Open Source Unconference: RomeCamp and Hybrid Open Source

Web geeks, students and curious people gather for a two days at the RomeCamp, an recent incarnation of the ‘classical’ BarCamp offering attendees also an interesting conference session.

On Friday morning Luca De Biase chaired a thoughtful opening session welcoming the lot of us with keynotes from Alberto Castelvecchi introducing “publishing 2.0“, Salvo Mizzi speaking of the  Ten-Year Forecast Program of the Institute for the Future and Carlo Alberto Pratesi stressing the importance of entrepreneurial ecosystems.

Listening to Carlo Alberto Pratesi talking about how ecosystems I wish I had time to share with the audience the ideat that also industry advisors, corporate networks, and buyer networks are fundamental (e.g. Marketcetera).

RomeCamp’s organizers might consider to leave more space for opening conversations within conferences’ sessions next year, still keeping this “hybrid” format of unconferences + conferences.

My first talk held at a barcamp – Free as in Business: lucrative coopetition – was focused on the relationships between companies and communities. This time I entitled my pitch Open Source Business in a Hybrid World, mainly speaking of 4 different sources of the open source value proposition.

Open Source Communities to many are a synonym for open source, and no one wonders about where the value comes from in this case. Open source value is developed and delivered by individuals or firms, as well as by internal human resources. Organization of work within FOSS communities may vary a lot, depending on the amount of formal and informal hierarchical coordination as well as modularity of the code base. Commercial services like indemnification, (hybrid) open source stacks or certification programs are not available in this case.

Open Source Core is when a vendor releases with an open source license a core version of a software package, then developing and adding proprietary features on top of that core. “Sponsored open source projects” – i.e. open source projects led by a vendor – tend often to lack in terms of transparency and accessibility. Copyright and control are in one hand, as a result all kind of commercial services are available by the vendor (and sometimes from others, see Appropriating Open Source Returns).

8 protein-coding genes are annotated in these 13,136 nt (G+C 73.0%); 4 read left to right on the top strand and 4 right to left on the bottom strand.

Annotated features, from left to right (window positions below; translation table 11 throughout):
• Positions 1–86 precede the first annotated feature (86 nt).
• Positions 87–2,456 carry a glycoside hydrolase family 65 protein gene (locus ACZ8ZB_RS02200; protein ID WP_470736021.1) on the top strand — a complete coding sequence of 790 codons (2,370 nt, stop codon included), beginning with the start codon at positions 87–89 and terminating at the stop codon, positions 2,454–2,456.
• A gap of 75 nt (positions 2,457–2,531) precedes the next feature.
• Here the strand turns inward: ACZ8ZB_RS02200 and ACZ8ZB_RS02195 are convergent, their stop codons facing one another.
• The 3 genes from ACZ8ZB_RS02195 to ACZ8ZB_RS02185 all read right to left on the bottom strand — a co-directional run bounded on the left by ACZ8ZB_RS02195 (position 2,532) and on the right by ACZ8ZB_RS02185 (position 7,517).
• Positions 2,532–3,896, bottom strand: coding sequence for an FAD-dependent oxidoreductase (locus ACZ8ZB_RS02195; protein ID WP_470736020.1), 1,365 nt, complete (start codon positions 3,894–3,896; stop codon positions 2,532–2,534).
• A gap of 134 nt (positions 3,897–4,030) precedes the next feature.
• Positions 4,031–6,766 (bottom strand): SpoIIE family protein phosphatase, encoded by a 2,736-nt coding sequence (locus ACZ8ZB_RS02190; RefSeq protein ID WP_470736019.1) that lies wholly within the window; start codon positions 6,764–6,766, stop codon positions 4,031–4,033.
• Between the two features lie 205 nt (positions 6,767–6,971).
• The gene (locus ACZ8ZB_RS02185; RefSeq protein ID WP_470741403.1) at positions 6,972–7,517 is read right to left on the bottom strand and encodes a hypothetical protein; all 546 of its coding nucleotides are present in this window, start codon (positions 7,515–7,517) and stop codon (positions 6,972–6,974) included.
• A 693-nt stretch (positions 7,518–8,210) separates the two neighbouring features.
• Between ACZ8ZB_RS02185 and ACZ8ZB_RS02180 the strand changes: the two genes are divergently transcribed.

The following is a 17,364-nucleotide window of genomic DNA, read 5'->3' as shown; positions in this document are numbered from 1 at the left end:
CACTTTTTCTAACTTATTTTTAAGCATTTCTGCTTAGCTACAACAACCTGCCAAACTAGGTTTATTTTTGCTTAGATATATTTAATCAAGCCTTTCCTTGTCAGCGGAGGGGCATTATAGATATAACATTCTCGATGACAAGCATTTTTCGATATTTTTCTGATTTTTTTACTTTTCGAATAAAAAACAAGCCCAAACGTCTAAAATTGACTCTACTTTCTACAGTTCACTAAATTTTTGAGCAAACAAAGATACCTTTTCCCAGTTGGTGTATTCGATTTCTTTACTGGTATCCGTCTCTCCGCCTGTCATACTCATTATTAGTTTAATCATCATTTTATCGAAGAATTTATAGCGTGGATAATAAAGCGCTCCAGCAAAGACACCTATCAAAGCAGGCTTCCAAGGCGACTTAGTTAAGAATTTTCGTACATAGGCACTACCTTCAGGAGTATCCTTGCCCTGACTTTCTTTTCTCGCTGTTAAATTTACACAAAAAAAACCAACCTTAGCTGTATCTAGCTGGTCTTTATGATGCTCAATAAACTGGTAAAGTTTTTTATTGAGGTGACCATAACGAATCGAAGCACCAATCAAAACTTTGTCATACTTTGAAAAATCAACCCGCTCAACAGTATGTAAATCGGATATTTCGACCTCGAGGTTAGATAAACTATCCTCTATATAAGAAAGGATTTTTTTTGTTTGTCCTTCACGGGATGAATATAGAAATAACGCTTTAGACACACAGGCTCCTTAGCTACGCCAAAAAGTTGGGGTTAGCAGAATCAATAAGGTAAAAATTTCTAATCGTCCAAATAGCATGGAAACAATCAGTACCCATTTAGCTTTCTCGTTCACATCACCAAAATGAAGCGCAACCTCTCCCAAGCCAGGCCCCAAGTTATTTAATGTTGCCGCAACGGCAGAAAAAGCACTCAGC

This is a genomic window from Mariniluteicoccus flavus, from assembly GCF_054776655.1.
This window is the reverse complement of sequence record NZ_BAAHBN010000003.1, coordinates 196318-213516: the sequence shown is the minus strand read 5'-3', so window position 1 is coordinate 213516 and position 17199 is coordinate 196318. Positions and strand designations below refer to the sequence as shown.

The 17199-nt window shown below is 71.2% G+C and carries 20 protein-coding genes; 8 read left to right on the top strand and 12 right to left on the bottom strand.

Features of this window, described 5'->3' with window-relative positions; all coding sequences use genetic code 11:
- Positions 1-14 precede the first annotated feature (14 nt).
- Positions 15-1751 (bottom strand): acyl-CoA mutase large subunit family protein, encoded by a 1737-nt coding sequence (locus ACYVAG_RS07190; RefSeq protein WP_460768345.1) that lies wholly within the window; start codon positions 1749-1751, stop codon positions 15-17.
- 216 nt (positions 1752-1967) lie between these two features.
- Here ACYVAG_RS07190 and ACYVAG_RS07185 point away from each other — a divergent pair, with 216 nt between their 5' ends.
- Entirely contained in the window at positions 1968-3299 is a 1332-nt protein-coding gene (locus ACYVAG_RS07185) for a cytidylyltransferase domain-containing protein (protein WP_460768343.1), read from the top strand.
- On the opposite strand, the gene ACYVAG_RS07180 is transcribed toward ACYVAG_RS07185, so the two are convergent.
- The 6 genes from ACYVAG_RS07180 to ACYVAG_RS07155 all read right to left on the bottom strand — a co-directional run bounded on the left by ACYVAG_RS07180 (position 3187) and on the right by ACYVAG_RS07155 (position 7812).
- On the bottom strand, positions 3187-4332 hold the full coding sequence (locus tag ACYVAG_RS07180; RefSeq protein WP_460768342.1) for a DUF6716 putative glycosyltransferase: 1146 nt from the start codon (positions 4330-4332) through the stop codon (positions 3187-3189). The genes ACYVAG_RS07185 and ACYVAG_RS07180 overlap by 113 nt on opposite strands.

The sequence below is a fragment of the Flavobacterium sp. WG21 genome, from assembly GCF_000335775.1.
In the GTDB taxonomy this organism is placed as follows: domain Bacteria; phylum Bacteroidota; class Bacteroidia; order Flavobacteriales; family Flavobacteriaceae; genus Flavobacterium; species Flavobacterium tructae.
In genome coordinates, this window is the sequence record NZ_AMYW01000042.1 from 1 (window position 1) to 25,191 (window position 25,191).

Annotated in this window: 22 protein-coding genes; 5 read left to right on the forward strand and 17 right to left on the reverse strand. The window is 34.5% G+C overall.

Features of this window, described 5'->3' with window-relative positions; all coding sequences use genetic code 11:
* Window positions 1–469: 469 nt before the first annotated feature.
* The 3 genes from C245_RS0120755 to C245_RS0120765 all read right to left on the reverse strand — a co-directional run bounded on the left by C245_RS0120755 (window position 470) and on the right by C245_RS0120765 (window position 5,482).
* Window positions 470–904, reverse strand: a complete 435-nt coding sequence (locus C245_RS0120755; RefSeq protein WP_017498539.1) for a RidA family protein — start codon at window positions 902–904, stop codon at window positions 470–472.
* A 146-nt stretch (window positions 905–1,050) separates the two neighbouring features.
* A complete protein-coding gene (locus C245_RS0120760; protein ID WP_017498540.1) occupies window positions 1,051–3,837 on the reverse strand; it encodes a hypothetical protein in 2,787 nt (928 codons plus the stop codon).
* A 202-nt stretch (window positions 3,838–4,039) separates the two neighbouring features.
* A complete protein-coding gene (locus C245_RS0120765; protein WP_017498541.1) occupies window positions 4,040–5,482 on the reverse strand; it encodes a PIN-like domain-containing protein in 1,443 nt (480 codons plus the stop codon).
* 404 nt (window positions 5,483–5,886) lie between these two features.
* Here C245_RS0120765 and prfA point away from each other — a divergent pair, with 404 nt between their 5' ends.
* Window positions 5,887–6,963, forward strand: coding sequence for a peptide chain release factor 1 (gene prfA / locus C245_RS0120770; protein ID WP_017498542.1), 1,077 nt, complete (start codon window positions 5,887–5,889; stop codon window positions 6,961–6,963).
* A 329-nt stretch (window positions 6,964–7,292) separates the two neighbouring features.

Dual Licensing happens when a vendor releases its software both with an open source and a proprietary license. Historically MySQL is considered the dual licensing pioneer, while SleepyCat have been doing this earlier. What is important to notice is that while companies like MySQL double-licensing targets IT vendors willing to make proprietary software, companies like Funambol addresses ISPs and carriers (segmenting their user base in a “pyramidal” way and yet implementing the Funambol open source business model). Again copyright and control are in one hand, and all commercial services are available by the vendor.

Appropriating Open Source Returns maybe critical, but the frequent absence of corporate actors, as happens with open source communities, opens up  world of opportunities for companies willing to deliver open source value created by others. Intellectual property management firms like Black Duck, or companies like SpikeSource making valuable the open source long tail, are just two of the many available examples.

Hybrid open source is about companies like Acquia, member of the global Drupal community and commercial entity providing products, services, and technical support for the Drupal, or Sonatype, creator of Maeven, now preparing for the introduction of new products and services.

Hybrid open source is here.

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